He frowned but passed it to me, and I cut through the plastic that bound the boy’s hands. He blinked once, but said nothing, even when I took off my parka and wrapped him in it.

    “Ivy,” Adrian said in a warning tone.

    “We’re taking him with us,” I replied, kicking off my boots.

    Pity creased Adrian’s expression. “I wish we could, but—”

    “We’re taking him with us,” I repeated, almost spitting out the last two words. “I don’t care if it’s more dangerous. I don’t care if he’ll slow us down. He’s coming or I’m not.”

    “You’d risk your sister’s life to save him?” Adrian asked harshly.

    I shoved my boots onto the little boy’s feet. He couldn’t have been more than twelve, so they were too big. Tightening the laces would have to do.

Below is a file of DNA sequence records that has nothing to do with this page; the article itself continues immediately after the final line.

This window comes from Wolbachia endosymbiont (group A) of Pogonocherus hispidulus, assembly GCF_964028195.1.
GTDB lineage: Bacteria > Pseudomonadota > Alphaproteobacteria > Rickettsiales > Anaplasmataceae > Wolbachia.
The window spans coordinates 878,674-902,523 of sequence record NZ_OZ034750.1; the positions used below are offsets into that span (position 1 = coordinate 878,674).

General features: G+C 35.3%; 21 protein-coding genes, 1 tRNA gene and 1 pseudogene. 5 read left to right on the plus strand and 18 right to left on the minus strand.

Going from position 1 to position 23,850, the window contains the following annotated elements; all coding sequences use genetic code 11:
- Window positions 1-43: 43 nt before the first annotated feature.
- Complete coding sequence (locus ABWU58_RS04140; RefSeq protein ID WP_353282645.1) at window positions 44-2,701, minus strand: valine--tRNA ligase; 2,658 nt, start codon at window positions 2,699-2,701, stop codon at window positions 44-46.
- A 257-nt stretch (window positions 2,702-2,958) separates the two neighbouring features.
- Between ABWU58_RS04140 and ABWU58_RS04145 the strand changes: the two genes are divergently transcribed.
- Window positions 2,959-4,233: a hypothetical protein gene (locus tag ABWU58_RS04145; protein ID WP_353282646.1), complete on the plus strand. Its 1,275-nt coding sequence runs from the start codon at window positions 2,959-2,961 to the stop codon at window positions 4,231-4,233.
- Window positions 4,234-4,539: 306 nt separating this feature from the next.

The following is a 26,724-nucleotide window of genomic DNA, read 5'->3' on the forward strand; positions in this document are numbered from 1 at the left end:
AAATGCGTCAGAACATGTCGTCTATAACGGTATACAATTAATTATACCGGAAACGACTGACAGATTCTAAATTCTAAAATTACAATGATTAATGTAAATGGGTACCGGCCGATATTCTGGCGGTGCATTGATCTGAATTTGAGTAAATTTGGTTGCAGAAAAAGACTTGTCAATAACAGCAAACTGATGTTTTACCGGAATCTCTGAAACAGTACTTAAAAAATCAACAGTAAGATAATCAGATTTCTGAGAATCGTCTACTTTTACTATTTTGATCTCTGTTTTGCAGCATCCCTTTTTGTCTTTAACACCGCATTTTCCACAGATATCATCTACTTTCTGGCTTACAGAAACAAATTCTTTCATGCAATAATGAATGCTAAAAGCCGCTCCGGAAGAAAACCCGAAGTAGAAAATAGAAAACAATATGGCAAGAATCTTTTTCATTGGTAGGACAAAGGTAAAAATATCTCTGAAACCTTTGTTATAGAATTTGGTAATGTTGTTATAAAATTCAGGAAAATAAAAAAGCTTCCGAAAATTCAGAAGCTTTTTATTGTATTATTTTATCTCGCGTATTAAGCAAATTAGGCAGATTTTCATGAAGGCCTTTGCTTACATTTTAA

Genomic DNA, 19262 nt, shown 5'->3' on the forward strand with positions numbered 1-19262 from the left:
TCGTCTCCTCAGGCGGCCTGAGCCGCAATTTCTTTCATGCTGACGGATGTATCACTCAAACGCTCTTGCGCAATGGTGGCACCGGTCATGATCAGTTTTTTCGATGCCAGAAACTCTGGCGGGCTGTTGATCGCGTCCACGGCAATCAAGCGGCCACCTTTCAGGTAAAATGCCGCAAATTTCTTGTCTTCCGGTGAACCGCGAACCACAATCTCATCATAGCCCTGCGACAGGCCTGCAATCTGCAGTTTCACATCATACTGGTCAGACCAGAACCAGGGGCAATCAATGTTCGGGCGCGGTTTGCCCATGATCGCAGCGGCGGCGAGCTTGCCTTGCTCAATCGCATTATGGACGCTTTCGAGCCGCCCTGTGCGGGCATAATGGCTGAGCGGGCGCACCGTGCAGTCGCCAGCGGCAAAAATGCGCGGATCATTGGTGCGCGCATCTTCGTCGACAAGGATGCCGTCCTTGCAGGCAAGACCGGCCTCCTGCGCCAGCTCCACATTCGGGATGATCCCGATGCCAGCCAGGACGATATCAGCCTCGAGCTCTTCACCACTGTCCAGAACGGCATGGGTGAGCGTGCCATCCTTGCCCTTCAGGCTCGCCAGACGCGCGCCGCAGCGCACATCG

“I can’t save Jasmine right now,” I said, my voice calm from the absolute certainty I felt that this was the right thing to do. “But I can save him. Don’t pretend you don’t understand. Costa and Tomas are proof that you do.”

    Adrian muttered something in Demonish, but picked the boy up, throwing a hard glance at my now-bare feet.

    “Put the boots back on. I’ll carry him.”

    “He’s freezing and I can manage,” I argued.

    “We do it your way, all of us die,” Adrian said flatly. “Put the boots back on, then shut up and do what I say.”

    I bristled, but our survival outweighed pride, so I took the boots off the boy and put them back on. He still didn’t say anything. Maybe he was in a state of catatonic shock.

    “Now, activate your power and search the castle from right here,” Adrian ordered.

    I tried to clear my mind enough to concentrate. It didn’t work, probably because I was in a small icebox with two piles of minion ash on the floor and a chopped-up body less than five feet away.

    “I need to get out of this room,” I said.

    Adrian’s sapphire gaze seemed to burn into mine. “Not an option, and we’re running out of time.”